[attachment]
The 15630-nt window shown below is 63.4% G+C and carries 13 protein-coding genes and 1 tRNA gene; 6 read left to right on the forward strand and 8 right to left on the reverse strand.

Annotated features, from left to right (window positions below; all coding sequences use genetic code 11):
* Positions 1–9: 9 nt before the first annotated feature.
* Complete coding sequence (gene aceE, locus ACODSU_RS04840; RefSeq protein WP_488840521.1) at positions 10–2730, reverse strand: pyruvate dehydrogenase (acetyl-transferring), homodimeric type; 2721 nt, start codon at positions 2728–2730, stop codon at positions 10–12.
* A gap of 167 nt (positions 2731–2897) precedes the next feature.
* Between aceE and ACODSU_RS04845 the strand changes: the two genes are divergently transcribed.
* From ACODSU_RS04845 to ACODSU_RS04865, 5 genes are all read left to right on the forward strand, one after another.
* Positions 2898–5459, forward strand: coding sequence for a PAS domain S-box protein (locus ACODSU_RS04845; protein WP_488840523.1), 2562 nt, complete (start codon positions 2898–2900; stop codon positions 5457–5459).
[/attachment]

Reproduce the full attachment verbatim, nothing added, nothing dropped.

The 15630-nt window shown below is 63.4% G+C and carries 13 protein-coding genes and 1 tRNA gene; 6 read left to right on the forward strand and 8 right to left on the reverse strand.

Annotated features, from left to right (window positions below; all coding sequences use genetic code 11):
* Positions 1–9: 9 nt before the first annotated feature.
* Complete coding sequence (gene aceE, locus ACODSU_RS04840; RefSeq protein WP_488840521.1) at positions 10–2730, reverse strand: pyruvate dehydrogenase (acetyl-transferring), homodimeric type; 2721 nt, start codon at positions 2728–2730, stop codon at positions 10–12.
* A gap of 167 nt (positions 2731–2897) precedes the next feature.
* Between aceE and ACODSU_RS04845 the strand changes: the two genes are divergently transcribed.
* From ACODSU_RS04845 to ACODSU_RS04865, 5 genes are all read left to right on the forward strand, one after another.
* Positions 2898–5459, forward strand: coding sequence for a PAS domain S-box protein (locus ACODSU_RS04845; protein WP_488840523.1), 2562 nt, complete (start codon positions 2898–2900; stop codon positions 5457–5459).